Georgia’s record election withstands stress test after GOP holds sway

A voter enjoys wide open spaces and no lines at Georgia Tech's McCamish Pavilion Tuesday morning. Poll workers said a mix of students and Midtown Atlanta residents moved steadily through the college basketball team's arena. John McCosh/Georgia Recorder

Georgians braced for long lines on the final day of voting after record-setting turnout during the three weeks leading up to Election Day and as the state’s top election official predicted about 2 million voters could flood the polls Tuesday.

That anticipated crush of voters raised the specter of a chaotic June 9 primary and a rocky first day of early voting last month that left voters standing in line for hours.

But instead, Election Day turnout fell short of predications – although by how much remains to be seen – even as Georgia cemented its national status as a battleground state. More than 3.9 million people cast a ballot through early voting or by absentee ballot before Tuesday.

Georgia ended the night caught in the middle of President Donald Trump and Democratic presidential candidate Joe Biden’s race to 270 electoral votes, with the contest still too close to call early Wednesday morning. Both candidates commented on Georgia’s status in early morning remarks to supporters.

Biden said “we’re still in the game in Georgia, although that’s not one we expected.” Trump, meanwhile, expressed frustration over the state’s pending status, saying it was “clear that we have won Georgia.” As of 2:40 a.m., Trump had 50.65% of the vote and held a narrow 118,000-vote lead with Democratic leaning metro Atlanta counties still processing ballots.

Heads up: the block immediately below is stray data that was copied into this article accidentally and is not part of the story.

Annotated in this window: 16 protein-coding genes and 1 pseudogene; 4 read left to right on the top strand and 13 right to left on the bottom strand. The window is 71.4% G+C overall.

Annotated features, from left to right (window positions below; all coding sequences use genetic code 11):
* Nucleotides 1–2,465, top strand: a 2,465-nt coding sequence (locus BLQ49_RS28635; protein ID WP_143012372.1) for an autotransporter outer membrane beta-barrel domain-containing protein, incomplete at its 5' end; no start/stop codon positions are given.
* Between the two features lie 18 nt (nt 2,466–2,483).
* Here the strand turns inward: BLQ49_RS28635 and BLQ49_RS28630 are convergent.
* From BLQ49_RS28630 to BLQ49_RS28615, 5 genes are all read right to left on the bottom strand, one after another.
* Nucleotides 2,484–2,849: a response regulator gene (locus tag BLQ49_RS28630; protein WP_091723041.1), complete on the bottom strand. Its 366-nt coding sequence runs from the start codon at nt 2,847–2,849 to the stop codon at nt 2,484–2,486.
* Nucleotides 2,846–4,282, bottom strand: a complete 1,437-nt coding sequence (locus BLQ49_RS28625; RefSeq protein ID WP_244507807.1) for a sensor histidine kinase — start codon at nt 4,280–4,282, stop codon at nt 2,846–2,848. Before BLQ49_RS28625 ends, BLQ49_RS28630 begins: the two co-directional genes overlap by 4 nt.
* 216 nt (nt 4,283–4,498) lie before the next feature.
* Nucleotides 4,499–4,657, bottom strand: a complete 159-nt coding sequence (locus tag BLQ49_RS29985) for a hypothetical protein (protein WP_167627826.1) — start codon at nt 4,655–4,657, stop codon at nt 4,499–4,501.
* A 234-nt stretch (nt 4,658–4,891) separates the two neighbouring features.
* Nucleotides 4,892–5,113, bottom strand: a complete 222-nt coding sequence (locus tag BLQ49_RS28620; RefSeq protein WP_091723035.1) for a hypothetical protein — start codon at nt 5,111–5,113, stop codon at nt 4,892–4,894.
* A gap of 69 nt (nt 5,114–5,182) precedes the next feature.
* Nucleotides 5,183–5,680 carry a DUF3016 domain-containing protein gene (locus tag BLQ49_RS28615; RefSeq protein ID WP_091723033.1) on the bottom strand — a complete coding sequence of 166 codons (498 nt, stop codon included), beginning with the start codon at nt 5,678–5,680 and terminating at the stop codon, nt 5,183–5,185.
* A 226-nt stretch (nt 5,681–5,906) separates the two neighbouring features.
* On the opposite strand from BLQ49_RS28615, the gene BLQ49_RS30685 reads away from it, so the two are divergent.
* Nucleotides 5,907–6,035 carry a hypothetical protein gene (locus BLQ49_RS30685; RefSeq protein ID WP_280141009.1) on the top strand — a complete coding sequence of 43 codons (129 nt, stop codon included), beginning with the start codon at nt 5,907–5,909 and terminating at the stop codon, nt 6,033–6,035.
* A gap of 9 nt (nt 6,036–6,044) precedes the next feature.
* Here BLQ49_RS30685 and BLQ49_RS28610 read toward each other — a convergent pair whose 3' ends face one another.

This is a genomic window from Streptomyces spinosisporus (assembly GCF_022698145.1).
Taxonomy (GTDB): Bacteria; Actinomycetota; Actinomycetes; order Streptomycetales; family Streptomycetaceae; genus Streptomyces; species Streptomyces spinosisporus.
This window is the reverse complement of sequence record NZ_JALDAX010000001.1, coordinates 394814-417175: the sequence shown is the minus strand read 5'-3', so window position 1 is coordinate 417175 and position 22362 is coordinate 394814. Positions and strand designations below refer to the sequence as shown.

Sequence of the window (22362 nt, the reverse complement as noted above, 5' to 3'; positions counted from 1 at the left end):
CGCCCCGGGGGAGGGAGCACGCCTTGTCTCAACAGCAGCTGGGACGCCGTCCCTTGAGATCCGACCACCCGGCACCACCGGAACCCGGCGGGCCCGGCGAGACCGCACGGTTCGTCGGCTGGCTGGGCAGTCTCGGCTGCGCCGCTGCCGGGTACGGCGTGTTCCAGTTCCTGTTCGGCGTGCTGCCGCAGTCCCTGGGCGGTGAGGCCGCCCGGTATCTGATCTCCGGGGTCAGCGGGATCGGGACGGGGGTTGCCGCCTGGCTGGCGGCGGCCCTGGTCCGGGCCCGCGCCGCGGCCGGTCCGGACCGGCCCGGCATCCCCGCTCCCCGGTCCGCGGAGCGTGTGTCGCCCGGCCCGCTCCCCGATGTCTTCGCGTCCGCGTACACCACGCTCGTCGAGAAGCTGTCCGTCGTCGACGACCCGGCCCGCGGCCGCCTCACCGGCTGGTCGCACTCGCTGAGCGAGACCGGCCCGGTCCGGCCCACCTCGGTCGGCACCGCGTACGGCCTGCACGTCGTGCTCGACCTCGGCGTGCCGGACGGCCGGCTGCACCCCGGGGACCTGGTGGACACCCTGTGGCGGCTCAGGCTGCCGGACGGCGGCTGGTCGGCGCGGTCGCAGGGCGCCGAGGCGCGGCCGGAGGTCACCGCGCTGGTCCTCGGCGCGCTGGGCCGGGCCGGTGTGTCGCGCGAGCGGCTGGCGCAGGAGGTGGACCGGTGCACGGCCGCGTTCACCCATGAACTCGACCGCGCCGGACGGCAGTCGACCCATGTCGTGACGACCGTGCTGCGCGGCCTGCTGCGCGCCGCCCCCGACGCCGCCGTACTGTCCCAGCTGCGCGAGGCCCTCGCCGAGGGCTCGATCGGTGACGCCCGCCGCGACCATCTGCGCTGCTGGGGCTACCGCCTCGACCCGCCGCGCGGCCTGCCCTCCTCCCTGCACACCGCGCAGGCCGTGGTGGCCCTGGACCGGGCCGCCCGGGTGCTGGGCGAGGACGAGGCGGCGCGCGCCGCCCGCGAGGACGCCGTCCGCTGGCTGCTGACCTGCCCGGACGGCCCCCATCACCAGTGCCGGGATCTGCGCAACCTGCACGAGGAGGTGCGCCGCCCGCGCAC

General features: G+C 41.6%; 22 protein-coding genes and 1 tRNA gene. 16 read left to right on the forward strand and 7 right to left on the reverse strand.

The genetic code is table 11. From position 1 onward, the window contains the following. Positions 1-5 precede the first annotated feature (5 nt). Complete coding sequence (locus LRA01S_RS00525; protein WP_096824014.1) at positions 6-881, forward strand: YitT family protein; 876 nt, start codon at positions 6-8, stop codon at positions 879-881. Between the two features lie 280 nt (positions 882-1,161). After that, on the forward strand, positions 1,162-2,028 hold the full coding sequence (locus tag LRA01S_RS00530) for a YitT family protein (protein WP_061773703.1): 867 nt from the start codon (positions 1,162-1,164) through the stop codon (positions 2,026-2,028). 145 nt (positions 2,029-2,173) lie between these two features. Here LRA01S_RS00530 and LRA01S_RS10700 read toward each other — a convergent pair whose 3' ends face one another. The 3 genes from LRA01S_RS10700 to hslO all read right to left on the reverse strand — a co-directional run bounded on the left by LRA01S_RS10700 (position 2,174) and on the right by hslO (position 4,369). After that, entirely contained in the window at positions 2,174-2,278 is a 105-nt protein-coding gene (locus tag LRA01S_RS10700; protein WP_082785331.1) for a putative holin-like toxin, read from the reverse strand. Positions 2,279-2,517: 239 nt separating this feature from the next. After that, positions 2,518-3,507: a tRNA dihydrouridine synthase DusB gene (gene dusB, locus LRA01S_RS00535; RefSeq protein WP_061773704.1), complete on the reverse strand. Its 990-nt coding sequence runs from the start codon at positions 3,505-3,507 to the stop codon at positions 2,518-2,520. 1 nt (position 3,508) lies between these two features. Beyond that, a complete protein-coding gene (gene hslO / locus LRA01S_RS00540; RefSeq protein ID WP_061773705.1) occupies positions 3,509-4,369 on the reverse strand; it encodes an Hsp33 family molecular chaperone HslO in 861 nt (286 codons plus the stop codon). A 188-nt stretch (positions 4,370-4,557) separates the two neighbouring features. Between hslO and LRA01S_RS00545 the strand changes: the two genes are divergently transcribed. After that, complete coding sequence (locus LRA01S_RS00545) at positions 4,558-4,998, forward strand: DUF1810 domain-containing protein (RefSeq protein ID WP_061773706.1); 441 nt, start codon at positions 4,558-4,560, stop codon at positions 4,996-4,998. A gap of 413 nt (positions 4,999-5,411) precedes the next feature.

“They’re never going to catch us. They can’t catch us,” Trump said.

As of 9 a.m. Wednesday morning, Trump’s lead in Georgia had narrowed to about 102,000 votes.

A few technical snafus in some counties, including all eight precincts in Spalding about an hour south of Atlanta, did cause some delays and forced polling places to stay open beyond the usual 7 p.m. cutoff. And a busted pipe at State Farm Arena in Atlanta delayed some vote tallying in the state’s largest county.

For the most part, though, voters across the state breezed through precincts. The secretary of state’s office reported average wait times of mere minutes across Georgia, although there were longer average wait times in areas of metro Atlanta.

At times Tuesday afternoon, it seemed like there were more people handing out directions and goodies to voters than actual voters at places like Austell’s Collar Community Center in Cobb County.

The scene was vastly different from the June 9 primary, when voters lined up around the building following technical troubles with ballot machines.

Sharon Moore, a member of Zeta Phi Beta who was on hand to offer treats, said her group wanted to avoid a repeat of the primary.

“That’s why we came here,” Moore said Tuesday. “We didn’t want to see anybody out here in the cold for hours without anything to eat or drink.